Larkmead released its first Solari Reserve Cabernet in 2001, from the estate’s oldest vines, planted to Clone 7 in the ‘80s on two gravelly blocks on opposite sides of the vineyard, plus a bit of young Clone 337. In 2003, the winery introduced two Bordeaux blends, the Merlot-based Firebelle and the Cabernet-based LMV Salon. (A small high-end Cabernet Sauvignon called The Lark was introduced in 2006 from a single very low-yielding parcel on rich, cobbly soil—technically Bale loam surrounded by Cortina gravelly loam—but Petroski makes it clear that the Solari Cabernet is Larkmead’s flagship wine.)

Solari Cabernet Sauvignon vines near Highway 29

Sources for the Solari bottling have changed over the years (for example, what was originally the most important Solari block of vines, located close to Highway 29, was pulled out in 2007 at 25 years of age), as has the work in the vineyards and winery. Beginning with the 2007 release, the Solari has essentially come from a single gravelly four-acre parcel planted to Cabernet Sauvignon clones 4 and 15, located directly across Larkmead Lane from the winery. (The Solari Cabernet vines normally yield a modest 2.75 tons per acre.) The gravelly soil, ideal for Cabernet, typically produces wine with cassis fruit and floral lift, often with an element of graphite minerality. Larkmead continued to include a small percentage of Petit Verdot from sandier soil on the opposite side of the Napa River, although Petroski has not used any Petit Verdot since vintage 2013.

The parcels used to make the LMV Salon have also changed dramatically over the years since this wine was first made in 2003. From 2003 through 2007 the wine came from multiple parcels all over the property. It was typically a five-variety Bordeaux blend based on Cabernet Sauvignon through 2010 but since 2012 has been made entirely from Cabernet Sauvignon and Cabernet Franc. In fact, as of 2016, Petroski has entirely removed Petit Verdot and Malbec from the Larkmead program. “Now we’re a three-trick pony,” he told me, and most of the estate’s Merlot goes into its Firebelle bottling. Since 2008, the Cabernet Sauvignon component of the LMV Salon has come from a new, higher-density replanting of Clone 4 vines in the extreme northeast section of the estate, next to Selby Creek, where vine yields are fairly vigorous at up to four tons per acre owing to the youth of the vines. But the Cabernet Franc component of the wines is from vines near Selby Creek that produce just 2.2 to 2.5 tons per acre, and sometimes less; Petroski attributes the low yields to “a combination of rootstock, clone and vine health.” Partly for this reason Larkmead has grafted over some Cabernet Sauvignon vines next to the Solari parcel to Cabernet Franc for future use in the LMV Salon blend.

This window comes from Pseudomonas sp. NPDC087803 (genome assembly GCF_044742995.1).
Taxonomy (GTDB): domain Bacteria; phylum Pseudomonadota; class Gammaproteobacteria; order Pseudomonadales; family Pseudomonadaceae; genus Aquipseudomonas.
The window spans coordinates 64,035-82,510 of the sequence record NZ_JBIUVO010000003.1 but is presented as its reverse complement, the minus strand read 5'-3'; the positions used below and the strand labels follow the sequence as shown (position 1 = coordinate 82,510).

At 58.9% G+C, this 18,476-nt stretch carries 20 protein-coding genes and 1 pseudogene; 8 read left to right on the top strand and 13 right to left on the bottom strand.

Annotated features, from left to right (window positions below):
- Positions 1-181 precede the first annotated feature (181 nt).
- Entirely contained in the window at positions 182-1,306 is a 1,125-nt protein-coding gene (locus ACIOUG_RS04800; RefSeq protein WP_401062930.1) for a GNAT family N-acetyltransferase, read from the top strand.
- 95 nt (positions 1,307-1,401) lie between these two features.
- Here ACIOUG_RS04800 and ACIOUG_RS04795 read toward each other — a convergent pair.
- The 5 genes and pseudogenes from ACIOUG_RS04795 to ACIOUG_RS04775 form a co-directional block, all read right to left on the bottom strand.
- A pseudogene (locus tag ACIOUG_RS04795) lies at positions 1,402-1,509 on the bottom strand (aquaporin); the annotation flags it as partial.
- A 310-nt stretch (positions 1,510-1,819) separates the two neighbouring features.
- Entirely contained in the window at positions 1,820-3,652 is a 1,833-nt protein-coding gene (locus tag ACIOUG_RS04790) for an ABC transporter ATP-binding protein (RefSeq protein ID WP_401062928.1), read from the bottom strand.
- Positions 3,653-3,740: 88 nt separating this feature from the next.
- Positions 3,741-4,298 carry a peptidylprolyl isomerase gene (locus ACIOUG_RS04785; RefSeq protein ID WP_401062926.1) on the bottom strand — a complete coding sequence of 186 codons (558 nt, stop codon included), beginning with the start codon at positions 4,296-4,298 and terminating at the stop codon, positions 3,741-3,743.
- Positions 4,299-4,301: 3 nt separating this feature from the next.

I should note that while Larkmead’s production has steadily risen and the estate now routinely offers six different red wines the Bakers still sell off a good portion of their fruit—about 50% of it in 2019, according to Petroski. From 1961 through 1980, the fruit was sold exclusively to Inglenook, and later on buyers included Duckhorn Vineyards, Cakebread Cellars, Stag’s Leap Wine Cellars and David Ramey. More recent clients for Larkmead grapes have included Darioush, Realm Cellars, The Napa Valley Reserve and Rivers-Marie, whose Calistoga Cabernet is based on Larkmead fruit.

The heart of Larkmead's Solari Cabernet

A Calistoga Site Challenged by Heat

I asked Petroski what the single biggest challenge was in making wine at Larkmead. He answered with a single word: “Heat.” The site produces fruit with very high levels of sugar and normally high pHs: the Solari Cabernet is routinely bottled with a pH between 3.9 and 4.0, and the LMV Salon blend is just a tad lower. Alcohol levels are almost invariably between 14.5% and 14.9% for the LMV Salon but consistently in the 15s for the Solari, at least until the past few growing seasons.